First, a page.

kid sad on social media


Old Enough to Vote, Old Enough to Post

October 28th, 2021

What’s the right age to begin publishing your own permanent record? Whatever it is, it ought to be older than 13.

Social media is, at its base, a record. Photos and captions, relationships and emotions, all recorded in an easy-to-search scroll. And, like everything online, it’s permanent. So why do we let 13-year-olds have social media accounts? We shouldn’t. It’s time to raise the age restriction on social media to 18.

Once you’re old enough to vote, you’re old enough to post.

Facebook, Instagram, Twitter, Tik Tok—they’re all powerful platforms designed by very smart people to pull users in and keep them engaged. Again and again we see most people—regardless of age—are incapable of “beating the algorithm.” If you haven’t seen The Social Dilemma, take a look.

Kids, especially, are vulnerable. Emotionally immature, they can be influenced in ways that parents don’t anticipate. But when kids use social media, they also sacrifice something they may not yet value: their privacy.

We are in the midst of designing a privacy-free world, one in which massive companies tally every purchase, every search, every post. It’s a grand—and dangerous experiment—and we have no idea how idea how it will turn out.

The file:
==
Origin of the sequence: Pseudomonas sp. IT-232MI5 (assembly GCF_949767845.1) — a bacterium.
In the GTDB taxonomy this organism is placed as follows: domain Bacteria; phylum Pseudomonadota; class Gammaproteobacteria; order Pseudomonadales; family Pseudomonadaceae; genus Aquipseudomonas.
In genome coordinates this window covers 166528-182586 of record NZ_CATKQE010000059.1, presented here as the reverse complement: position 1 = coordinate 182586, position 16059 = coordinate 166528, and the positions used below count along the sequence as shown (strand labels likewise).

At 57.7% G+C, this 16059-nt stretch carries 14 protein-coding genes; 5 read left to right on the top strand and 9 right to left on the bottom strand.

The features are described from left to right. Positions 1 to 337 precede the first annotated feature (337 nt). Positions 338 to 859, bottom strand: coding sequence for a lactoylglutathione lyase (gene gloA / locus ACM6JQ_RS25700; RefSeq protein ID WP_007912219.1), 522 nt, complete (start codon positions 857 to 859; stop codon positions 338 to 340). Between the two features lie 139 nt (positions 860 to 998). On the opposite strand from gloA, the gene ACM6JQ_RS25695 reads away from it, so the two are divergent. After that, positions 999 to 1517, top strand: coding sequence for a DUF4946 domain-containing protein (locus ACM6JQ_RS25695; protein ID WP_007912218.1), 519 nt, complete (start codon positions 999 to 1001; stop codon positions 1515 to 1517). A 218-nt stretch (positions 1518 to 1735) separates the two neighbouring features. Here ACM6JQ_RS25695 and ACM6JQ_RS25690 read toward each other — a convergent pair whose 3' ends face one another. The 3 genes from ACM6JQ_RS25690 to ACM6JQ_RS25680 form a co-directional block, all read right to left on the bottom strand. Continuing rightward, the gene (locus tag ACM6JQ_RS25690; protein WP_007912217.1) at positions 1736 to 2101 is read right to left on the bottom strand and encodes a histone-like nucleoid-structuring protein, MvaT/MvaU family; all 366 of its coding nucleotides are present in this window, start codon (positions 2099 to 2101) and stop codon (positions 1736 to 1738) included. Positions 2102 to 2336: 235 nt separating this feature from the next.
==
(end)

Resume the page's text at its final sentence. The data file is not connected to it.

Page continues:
So why do we let you kids participate in it. All the major social platforms restrict their use to people 13 and older. That’s too young to drive, too young to drink, too young to vote.

But, according to our laws and these companies, 13 is old enough to know which parts of your life to share. Old enough to know which reactions to a photo or a friend’s post should be typed out and published for the world to see. Old enough to know whom to trust.

No way. The internet isn’t kids’ stuff and social media isn’t either. It’s time to increase the age at which a person can open a Facebook or Tik Tok account to 18. Once you’re old enough to vote, you’re old enough to post. And if the government won’t do it, parents can. Make sure your children are ready—are old enough—before letting them start posting.

. . .